Written By: Kailash Chand
Published: March 14, 2017 Last modified: March 14, 2017

Social care in England is totally broken, gasping in intensive care. Councils have made substantial productivity gains for two decades, and six years of austerity has seen the spending power of local authorities reduced by 40 per cent. Social services have been squeezed so substantially that the sector is now at tipping point. It is no surprise the number of vulnerable people being helped by local authorities is rapidly decreasing, despite the increase in those who require it. Two recent cases illustrate what’s happening to social care in the community.

Iris Sibley was trapped in hospital for six months. She was a delayed discharge on a ward at Bristol Royal Infirmary because the community health care provider tried but failed to find her a suitable nursing home place. Meanwhile, a multiple sclerosis patient at a hospital in Manchester was left waiting for 295 days for a nursing home placement as cuts to adult social care have left hundreds of thousands of vulnerable people unable to access the care they need.

Barely a day goes by without more tales of woe in the headlines. Elderly people are ending up in the back of ambulances because the support that helped them live independently at home has disappeared. They are spending weeks or even months in hospital because there are no care homes into which they can be discharged.

Figures reveal that nearly three-quarters of NHS trusts had seen patients stranded for more than 100 days in the past three years. Nuffield Trust, a health think-tank, has said the number of patients trapped in hospital despite being fit to leave is three times higher than official data shows. Sir Robert Francis QC who produced the damning report on the Mid-Staffs scandal has voiced his concern, saying that the NHS is facing an “existential crisis” and measures in the Five Year Forward View and sustainability and transformation plans are “unrealistic”. The worry I have is that when patients stagnate on wards, other risks accrue, such as infections, falls and even neglect due to poor morale of staff.

It is clear now more than ever that chronic underfunding is not only preventing NHS staff from providing patients with the level of care they deserve, but is the most important cause of the NHS and social care crisis. The biggest pressure on A&E and GP services is due to social care cuts. For many trusts, the social care crisis is pulling them further underwater. The Health and Social care system is a mess and the collapse can be tracked back to the Cameron-led coalition government’s persistence with Lansley’s NHS reforms and Chancellor Osborne’s austerity economics. Net expenditure on social care has fallen in real terms from £8.1bn in 2005-06 to £6.3bn in 2014-15, a drop of more than 20%.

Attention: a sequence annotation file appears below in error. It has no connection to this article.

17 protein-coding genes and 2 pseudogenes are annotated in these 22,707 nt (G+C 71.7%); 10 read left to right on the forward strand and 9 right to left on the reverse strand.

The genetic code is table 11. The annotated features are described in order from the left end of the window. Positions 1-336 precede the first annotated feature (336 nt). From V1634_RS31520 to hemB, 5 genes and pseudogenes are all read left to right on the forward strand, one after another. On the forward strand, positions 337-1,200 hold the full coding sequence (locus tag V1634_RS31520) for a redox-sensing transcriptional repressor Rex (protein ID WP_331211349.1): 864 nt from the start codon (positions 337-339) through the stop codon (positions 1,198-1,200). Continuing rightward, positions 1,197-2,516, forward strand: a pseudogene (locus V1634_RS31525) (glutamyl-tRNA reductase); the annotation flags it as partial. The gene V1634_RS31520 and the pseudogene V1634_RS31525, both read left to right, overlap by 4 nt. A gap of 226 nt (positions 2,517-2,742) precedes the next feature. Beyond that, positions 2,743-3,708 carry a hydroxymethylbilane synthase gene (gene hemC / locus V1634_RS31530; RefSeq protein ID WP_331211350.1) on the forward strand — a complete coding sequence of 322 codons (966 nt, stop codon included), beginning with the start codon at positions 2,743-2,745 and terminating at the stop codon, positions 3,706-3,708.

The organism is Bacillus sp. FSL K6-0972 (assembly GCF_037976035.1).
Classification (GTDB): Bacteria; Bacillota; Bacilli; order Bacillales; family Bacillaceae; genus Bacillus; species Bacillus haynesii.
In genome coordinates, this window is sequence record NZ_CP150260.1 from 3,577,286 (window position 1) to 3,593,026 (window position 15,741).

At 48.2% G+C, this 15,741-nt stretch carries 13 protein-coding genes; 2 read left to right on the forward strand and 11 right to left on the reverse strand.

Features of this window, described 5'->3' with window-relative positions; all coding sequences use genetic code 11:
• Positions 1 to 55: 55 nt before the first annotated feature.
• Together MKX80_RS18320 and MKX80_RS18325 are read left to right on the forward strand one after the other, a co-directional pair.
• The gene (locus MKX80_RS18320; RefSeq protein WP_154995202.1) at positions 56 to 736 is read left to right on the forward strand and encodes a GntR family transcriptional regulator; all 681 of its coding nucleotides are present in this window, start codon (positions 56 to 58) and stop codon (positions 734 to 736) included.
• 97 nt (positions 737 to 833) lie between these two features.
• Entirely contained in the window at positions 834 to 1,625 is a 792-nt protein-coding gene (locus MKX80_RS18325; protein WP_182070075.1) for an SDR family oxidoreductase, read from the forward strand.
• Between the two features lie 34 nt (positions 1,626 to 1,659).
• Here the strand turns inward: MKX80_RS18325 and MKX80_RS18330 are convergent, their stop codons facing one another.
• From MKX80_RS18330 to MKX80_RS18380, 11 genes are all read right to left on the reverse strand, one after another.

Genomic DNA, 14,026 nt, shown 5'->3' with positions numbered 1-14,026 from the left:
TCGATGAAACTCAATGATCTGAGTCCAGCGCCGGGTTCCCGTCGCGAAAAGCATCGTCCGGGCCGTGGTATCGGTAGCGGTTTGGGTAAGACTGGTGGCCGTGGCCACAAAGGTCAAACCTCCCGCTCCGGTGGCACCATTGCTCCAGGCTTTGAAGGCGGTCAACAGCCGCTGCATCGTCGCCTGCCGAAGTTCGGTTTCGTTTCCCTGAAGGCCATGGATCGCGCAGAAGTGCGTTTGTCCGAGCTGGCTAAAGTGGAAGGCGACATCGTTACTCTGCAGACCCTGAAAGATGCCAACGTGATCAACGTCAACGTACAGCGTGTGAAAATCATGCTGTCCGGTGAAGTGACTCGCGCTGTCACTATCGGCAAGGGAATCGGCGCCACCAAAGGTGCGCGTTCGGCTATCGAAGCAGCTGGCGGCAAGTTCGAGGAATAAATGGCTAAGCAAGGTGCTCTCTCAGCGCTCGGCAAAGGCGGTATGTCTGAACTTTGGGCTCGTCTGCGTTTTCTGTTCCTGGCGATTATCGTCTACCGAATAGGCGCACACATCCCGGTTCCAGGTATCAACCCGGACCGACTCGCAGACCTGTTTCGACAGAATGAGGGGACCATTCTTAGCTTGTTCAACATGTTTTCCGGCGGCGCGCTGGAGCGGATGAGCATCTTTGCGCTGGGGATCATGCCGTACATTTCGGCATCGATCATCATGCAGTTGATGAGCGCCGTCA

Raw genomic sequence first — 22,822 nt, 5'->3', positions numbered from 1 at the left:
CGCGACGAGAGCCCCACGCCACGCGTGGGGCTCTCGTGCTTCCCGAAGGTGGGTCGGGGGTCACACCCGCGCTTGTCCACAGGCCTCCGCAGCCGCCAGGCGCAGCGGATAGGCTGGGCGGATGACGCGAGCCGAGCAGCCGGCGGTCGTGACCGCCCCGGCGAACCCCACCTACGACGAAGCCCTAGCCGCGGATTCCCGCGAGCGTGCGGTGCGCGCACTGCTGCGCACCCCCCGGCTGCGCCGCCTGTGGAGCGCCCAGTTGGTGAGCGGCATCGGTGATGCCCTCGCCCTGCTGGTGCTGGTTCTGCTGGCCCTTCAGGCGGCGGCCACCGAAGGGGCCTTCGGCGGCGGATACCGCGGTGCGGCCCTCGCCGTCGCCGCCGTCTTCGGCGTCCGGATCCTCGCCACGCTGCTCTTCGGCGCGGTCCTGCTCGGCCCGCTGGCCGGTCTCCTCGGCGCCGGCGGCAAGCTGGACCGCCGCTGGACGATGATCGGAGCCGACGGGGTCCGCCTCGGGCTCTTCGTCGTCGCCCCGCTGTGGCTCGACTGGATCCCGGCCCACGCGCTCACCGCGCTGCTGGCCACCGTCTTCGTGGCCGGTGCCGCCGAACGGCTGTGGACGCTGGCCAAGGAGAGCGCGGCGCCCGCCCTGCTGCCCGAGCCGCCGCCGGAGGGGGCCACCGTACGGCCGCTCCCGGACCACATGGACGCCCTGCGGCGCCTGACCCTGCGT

Care homes in England are closing at an unprecedented rate; the number in England has fallen from 18,068 in September 2010 to 16,614 in July last year. At a time of growing need linked to the ageing population, hospitals are logjammed, with many elderly patients having nowhere to go. In the community, local authority cuts are leaving more than a million people desperately in need of more assistance in their homes. Poor areas where residents do not have homes to sell and where care homes are almost entirely financed by local authorities have seen the most closures.

The Prime Minister’s and Chancellor’s stubborn approach to health and social care funding is playing havoc with people’s lives. The PM cannot continue to bury her head in the sand and ignore the crisis. The government’s refusal to find any new money for social care is inflicting significant and lasting damage on the NHS and the lives of patients.

What’s the solution? The government must urgently look at the long-term funding, capacity and recruitment issues facing the system as a whole. Social care and health care must be better integrated. Any feasible solution will involve a mix of public, voluntary services and private provision, coupled with public funding through higher taxes. Politicians of all colours must set aside ideological differences and work towards pragmatic solutions before it is too late.

In my view tax must rise, on the lines proposed by Andy Burnham when he was health secretary. Social care should be treated like the NHS. I think it is right that society takes collective responsibility for care costs, in a way that will give people peace of mind and allow them to plan properly for later life. For this to be affordable requires a care system in which everyone makes a ‘fair care contribution’.

Calls for an increase in social care funding in the autumn statement were ignored by chancellor Philip Hammond. I have little hope for Budget 2017 on March 8, as we go to press. The Health Service Journal has revealed the Care Quality Commission is to be handed regulatory oversight for how councils manage social care services, and there is speculation there will be a modest increase in care funding, but any such package would only be a sticking plaster. Social care is broken, and the Tories don’t intend to fix it! That failure may in time define this government as much as Brexit.